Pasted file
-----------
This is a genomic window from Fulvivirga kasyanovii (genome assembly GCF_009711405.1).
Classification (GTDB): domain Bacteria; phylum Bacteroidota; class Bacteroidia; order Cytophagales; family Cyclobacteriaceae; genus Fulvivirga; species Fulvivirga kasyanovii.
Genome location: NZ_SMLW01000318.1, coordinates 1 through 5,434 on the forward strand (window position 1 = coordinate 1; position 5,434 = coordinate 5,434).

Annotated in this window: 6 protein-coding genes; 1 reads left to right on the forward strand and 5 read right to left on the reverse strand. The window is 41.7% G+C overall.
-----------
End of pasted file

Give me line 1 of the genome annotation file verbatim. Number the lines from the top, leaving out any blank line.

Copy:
This is a genomic window from Fulvivirga kasyanovii (genome assembly GCF_009711405.1).